Omar was a semi-permanent fixture of e William street by NYPD for years. Whether skateboarding, smoking joints in the alley, or slinging pizza, he was always nearby when I first moved into my apartment at 609 e William. As our friendship progressed, the joint smoking was relocated to inside my place, where he increasingly spent his free time and all of his breaks during work. While we shared many of the same vices and indulged in the same self-destructive habits, what we truly bonded over was art–in all its mediums–but at first, music specifically. He introduced me to Chance’s “acid rap” and reacquainted me with Enter Shikari. Perhaps it was his New York origins, but he exuded “cool”. Without a doubt he was one of the 2 or 3 coolest guys I’d ever known. So, without any effort on his part, people turned to him as an authority on all such things, particularly those party favor-related. There were many fun times had, but the memories of Omar I cherish most are the quiet ones, him revealing a part of himself that was muted in his interactions with more casual friends. We’d bullshit, share music, and he’d draw as I wrote, a common playlist we created together and the only sounds in the room as we steadily worked. He did a series of drawings for my apartment and then transformed a desk and a small table into pieces of art; later, at my house two blocks away, he illustrated my wall with his signature hipster dude, smoking a joint behind a pair of shades. It would be the last time I saw him alive. (interestingly, in what seems like stunning prescience, he had an altercation with bigs over some past pettiness; Bigs was the aggressor and clearly in the wrong; Omar took the bullshit in stride but warned what a terrible person Bigs was) For a stretch of time there, he was my close friend, trustworthy confidante, and constant inspiration. The world is now a little less colorful place without him.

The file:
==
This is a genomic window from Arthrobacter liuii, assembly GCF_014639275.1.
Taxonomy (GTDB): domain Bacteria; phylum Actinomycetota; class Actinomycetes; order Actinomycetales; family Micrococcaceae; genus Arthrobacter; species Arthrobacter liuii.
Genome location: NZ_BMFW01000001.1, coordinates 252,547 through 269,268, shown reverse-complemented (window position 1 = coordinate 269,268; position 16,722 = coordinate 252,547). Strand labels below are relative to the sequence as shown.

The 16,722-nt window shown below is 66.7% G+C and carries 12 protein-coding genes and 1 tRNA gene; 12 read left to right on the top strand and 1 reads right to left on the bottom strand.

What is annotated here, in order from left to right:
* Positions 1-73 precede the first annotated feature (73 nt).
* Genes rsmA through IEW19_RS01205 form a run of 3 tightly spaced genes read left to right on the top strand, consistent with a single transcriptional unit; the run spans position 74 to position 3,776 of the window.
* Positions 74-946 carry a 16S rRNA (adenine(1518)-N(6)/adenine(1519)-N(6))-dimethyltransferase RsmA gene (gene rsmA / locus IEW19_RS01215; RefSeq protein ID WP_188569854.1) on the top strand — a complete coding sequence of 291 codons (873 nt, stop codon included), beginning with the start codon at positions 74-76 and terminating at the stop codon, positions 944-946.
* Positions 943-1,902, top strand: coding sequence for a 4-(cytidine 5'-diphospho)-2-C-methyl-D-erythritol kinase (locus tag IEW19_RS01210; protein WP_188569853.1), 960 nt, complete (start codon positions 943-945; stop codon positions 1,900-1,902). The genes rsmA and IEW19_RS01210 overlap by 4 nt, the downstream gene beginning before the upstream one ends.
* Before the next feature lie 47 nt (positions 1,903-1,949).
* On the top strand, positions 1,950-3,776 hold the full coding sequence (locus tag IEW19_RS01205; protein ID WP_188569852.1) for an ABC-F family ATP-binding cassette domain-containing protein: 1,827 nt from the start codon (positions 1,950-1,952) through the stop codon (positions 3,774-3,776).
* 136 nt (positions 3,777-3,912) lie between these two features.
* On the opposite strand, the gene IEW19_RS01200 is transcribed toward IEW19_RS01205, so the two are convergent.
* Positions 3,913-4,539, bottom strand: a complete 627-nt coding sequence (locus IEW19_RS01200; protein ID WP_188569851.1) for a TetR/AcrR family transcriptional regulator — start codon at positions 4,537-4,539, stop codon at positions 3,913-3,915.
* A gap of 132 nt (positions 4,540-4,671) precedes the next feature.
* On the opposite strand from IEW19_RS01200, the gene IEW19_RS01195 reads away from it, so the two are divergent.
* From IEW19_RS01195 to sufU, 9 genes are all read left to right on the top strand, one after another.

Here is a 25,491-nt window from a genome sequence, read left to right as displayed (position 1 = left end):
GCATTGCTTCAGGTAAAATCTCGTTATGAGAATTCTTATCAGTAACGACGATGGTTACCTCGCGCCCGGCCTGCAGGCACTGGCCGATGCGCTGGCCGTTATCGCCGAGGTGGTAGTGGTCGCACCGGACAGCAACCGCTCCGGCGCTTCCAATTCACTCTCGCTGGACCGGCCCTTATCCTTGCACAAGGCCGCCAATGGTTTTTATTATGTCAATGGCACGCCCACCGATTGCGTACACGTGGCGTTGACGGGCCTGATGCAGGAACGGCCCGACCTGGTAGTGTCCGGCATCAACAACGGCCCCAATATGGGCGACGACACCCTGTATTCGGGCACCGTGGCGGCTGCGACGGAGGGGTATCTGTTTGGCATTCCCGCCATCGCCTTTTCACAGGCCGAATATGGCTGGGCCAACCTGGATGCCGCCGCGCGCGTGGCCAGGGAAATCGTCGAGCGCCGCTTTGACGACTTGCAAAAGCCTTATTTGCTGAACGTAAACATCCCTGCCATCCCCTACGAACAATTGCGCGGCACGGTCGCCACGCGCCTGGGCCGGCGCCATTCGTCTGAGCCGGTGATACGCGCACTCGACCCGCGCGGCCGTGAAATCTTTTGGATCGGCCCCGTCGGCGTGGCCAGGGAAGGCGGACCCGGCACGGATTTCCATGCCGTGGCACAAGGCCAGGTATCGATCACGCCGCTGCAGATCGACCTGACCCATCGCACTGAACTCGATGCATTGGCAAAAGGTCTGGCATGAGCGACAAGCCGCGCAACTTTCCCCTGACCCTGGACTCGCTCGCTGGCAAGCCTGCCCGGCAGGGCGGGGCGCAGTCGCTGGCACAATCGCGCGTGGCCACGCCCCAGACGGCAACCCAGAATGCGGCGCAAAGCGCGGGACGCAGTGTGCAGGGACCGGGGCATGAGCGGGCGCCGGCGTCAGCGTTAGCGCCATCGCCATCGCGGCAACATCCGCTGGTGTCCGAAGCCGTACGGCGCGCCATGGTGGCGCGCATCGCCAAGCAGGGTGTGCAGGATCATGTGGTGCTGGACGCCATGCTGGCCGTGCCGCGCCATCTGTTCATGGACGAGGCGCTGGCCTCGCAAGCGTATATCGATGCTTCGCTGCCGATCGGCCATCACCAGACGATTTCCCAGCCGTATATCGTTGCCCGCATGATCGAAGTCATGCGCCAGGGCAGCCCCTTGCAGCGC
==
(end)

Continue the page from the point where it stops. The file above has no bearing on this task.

[the following is the rougher, more detailed version]
Although we encouraged not-our-best behavior in each other, Omar was one of the best friends I ever had and remains one of the two or three coolest dudes I’ve ever met. most of my memories – good and bad – of living at 609 e William and working at nypd include Omar, if not centrally, at least periphally. As soon as I started working at the pizza place downstairs, we became fast friends, but the impetus was my gay roommate who had some kind of crush on him and made it a point to invite Omar upstairs whenever possible. What started out as sharing a joint during his break eventually turned into a regular happening. Hell, by the end of my lease, he had a set of keys to my apartment. I remember him coming up via the fire escape and crawling thru the window even if I was passed out in front of the tv, waking me up to do a few bumps or smoke a bowl. I remember him coming over before work, PlayStation packed away in his backpack, getting high as he would draw for hours on end, even all over my furniture (that I still possess to this day). What stands out most about Omar, despite his many flaws (and I know them all too well, having the same ones myself) was his generosity of spirit and giant heart. We were kindred in so many ways–artistic, drug addicted, wayward souls. I remember the last time I saw him…it was my girlfriend Kasey’s 21st birthday and Omar was in town from New York. He texted me and I convinced the rest of the gang to have the uber take a detour to pick him up. I had some lyricas, blow and paid for all his drinks. We all went back to my house to crash, having one of those unforgettable nights which you can’t really remember and then the next day he drew all over my walls. The world is a little less colorful place without him.